One Last Look: 40s to 60s Film Restoration

Posted by on Dec 14 2011 | Motion Pictures

In this last of the blogs focusing on the films that are being broadcast on Turner Classic Movies ‘Tribute to George Eastman House’ (all day today!), I’m highlighting the films made in the middle of the Twentieth Century. George Eastman House’s collections are packed with great silent films, and films from the early studio era, but the selection is broader than that. These last four films hint at the important work from the ‘40s, ‘50s and ‘60s that still needs preservation.

THE MOON AND SIXPENCE (1942) is one of only six films directed by writer Albert Lewin. Loosely based on the life of Gaugin, it follows George Sanders as he deteriorates from family man to self-obsessed painter hiding out in the tropics. Our material is notable for its sepiatone footage, similar to the ‘Kansas’ scenes that bookend THE WIZARD OF OZ. This type of toning imitated the look of silent films and was used for hundreds of projects from the ‘30s to the ‘50s, but most of the surviving prints no longer have the tone, but are instead black-and-white reproductions. There is also a scene using Cinecolor, a short-lived two-color process. The restoration was done in 1993 with the assistance of Crystal Pictures, Inc.

PANDORA AND THE FLYING DUTCHMAN (1951)

 

PANDORA AND THE FLYING DUTCHMAN (1951) is another of the 6 films directed by Lewin, along with the well-known PORTRAIT OF DORIAN GRAY (1945). One of our highest-profile restorations in recent years, this Technicolor marvel weaves together the legends of Pandora’s Box and The Flying Dutchman into a tragic 20th-Century romance starring James Mason and Ava Gardner. Especially important to the film, and essential that we get right, is the blue of the sea, often reflected in Gardner’s wardrobe, beckoning the two lovers into each other’s arms. This restoration was completed in 2009 with the help of The Film Foundation.

FEAR AND DESIRE (1953)

 

FEAR AND DESIRE (1953) was Stanley Kubrick’s first feature film, after he had worked as a photographer for Look Magazine in New York City and directed two documentary shorts for RKO. A low-budget, independent production, he cast New York actors and took them to the California hillsides to create an allegorical war drama that starred, among others, Paul Mazursky, who went on to direct such films as BOB& CAROL & TED & ALICE (1969), HARRY AND TONTO (1974) and DOWN AND OUT IN BEVERLY HILLS (1986). Legend has it that Kubrick was embarrassed by the film and sought out copies of it to suppress the title and remove it from his legacy. George Eastman House received their print from the original American distribution company and preserved the film in 1989.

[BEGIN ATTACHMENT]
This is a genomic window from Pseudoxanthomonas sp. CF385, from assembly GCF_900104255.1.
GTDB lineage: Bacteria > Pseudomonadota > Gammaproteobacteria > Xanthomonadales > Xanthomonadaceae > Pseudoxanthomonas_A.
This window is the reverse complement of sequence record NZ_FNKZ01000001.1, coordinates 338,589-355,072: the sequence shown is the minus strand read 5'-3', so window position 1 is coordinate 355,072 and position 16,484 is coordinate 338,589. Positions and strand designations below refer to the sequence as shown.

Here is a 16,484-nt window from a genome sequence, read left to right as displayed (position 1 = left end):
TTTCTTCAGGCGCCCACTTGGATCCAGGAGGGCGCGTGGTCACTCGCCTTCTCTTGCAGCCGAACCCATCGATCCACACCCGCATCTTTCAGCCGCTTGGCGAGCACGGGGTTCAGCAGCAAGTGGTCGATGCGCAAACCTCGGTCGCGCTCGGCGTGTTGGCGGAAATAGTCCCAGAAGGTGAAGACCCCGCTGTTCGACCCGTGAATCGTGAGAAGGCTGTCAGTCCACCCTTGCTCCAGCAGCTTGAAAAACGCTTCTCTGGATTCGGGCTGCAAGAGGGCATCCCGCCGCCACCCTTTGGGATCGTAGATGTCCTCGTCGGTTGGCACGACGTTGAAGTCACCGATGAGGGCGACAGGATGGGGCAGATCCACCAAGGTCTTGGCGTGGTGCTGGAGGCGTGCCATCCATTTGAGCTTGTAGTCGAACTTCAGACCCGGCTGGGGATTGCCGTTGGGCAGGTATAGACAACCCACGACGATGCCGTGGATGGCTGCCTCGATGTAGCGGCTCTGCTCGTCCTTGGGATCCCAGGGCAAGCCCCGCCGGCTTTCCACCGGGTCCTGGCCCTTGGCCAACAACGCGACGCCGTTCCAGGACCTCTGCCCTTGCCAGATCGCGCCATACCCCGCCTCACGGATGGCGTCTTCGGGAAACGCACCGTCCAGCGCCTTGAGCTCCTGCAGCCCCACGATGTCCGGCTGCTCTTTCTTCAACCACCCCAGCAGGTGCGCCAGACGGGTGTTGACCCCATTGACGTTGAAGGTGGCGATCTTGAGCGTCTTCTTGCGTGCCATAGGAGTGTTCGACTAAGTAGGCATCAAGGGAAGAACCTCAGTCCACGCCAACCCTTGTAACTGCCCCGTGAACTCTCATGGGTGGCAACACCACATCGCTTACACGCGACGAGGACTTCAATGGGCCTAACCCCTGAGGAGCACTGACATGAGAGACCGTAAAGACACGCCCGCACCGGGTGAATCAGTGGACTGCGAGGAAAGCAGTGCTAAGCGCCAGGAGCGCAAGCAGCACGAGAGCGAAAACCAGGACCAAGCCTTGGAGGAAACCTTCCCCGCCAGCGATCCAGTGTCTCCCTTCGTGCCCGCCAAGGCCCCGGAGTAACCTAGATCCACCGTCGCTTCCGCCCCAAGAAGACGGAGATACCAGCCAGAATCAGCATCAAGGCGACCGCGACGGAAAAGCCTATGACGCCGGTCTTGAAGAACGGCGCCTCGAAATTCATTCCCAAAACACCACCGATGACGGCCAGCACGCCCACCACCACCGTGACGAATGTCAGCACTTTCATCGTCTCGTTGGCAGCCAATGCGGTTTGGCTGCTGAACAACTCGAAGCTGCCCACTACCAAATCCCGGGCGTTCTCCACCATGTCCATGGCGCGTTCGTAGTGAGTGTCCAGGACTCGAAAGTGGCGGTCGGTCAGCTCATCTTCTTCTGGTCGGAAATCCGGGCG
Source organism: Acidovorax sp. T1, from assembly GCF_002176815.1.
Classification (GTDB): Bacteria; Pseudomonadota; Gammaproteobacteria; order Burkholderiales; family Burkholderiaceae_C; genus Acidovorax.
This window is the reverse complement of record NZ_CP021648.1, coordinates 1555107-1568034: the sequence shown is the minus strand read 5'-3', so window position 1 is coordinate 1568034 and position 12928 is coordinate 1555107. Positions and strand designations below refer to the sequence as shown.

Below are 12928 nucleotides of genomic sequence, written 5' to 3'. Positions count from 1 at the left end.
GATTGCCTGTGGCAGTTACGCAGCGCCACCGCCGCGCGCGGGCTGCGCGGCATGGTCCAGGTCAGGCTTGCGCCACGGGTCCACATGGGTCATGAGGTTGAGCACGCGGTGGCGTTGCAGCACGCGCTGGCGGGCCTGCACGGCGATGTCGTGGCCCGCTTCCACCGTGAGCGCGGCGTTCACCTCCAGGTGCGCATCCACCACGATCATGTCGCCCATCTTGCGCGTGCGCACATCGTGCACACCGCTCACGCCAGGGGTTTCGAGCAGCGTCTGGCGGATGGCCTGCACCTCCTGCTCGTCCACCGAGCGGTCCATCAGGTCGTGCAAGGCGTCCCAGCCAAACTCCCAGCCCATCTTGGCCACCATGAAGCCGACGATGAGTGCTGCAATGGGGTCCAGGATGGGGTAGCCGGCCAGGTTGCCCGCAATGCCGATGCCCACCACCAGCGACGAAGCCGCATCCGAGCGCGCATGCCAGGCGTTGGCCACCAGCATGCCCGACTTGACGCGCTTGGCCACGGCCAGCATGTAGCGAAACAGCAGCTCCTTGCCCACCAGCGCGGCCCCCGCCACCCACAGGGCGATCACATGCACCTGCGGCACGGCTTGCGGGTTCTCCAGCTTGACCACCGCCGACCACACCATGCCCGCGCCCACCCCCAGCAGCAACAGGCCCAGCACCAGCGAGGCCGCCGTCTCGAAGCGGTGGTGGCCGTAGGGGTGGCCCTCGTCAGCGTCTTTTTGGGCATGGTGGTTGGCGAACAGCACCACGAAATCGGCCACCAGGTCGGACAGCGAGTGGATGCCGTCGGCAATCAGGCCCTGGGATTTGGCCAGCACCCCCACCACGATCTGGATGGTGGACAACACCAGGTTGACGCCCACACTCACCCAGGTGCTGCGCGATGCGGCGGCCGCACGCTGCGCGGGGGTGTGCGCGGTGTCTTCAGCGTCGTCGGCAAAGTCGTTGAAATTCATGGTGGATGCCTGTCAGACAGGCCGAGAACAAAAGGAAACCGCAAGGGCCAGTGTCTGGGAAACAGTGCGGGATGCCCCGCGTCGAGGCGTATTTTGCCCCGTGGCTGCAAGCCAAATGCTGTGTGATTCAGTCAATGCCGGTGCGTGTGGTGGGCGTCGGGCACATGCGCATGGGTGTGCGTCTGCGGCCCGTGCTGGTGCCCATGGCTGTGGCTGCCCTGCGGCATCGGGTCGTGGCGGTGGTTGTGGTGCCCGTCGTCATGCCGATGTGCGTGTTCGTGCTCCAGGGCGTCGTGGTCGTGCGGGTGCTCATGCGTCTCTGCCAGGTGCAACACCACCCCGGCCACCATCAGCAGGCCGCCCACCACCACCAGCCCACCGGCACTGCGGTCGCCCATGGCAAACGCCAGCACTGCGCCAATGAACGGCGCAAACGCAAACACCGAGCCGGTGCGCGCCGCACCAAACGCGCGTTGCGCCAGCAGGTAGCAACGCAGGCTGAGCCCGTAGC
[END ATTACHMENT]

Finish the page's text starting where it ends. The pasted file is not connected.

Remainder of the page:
The last film being shown on TCM is also the latest film in the tribute. In 1964, Philip Kaufman, who went on to write three Indiana Jones movies and direct such films as INVASION OF THE BODY SNATCHERS (1978), THE UNBEARABLE LIGHTNESS OF BEING (1988), RISING SUN (1993) and THE RIGHT STUFF (1983) – a personal favorite – started his career with the impressionistic feature GOLDSTEIN, which dreamily follows the separate adventures of a pregnant woman and an old man in Chicago. This avant-garde film was preserved from original material donated to George Eastman House by the director himself, one of several artists that entrust us with their life’s work. The preservation was finished just this year and has not been seen in theaters.

I want to thank you for taking the time to read my impressions of the salute and for watching the films on TCM (All day today!). I have the honor of appearing with Robert Osborne, starting at 8pm tonight to discuss four of our featured films: FEAR AND DESIRE, HUCKLEBERRY FINN, PANDORA AND THE FLYING DUTCHMAN, and ROARING RAILS. I hope that everyone reading this enjoys the salute as much as we at George Eastman House have enjoyed bringing it to you.

 

Happy Holidays!


 

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    Jared Case is the Head of Collection Information and Access for the Motion Picture Department and one of the most popular instructors at the L. Jeffrey Selznick School of Film Preservation. He graduated from the school himself in 2002 and has been with George Eastman House ever since. He is a film noir aficionado and can be found at film festivals, mystery conventions and noir conferences around the country.

    1 comment for now

    One Response to “One Last Look: 40s to 60s Film Restoration”

    1. Jerry

      I watched all of the films on TCM. Great job!

      24 Dec 2011 at 12:28 am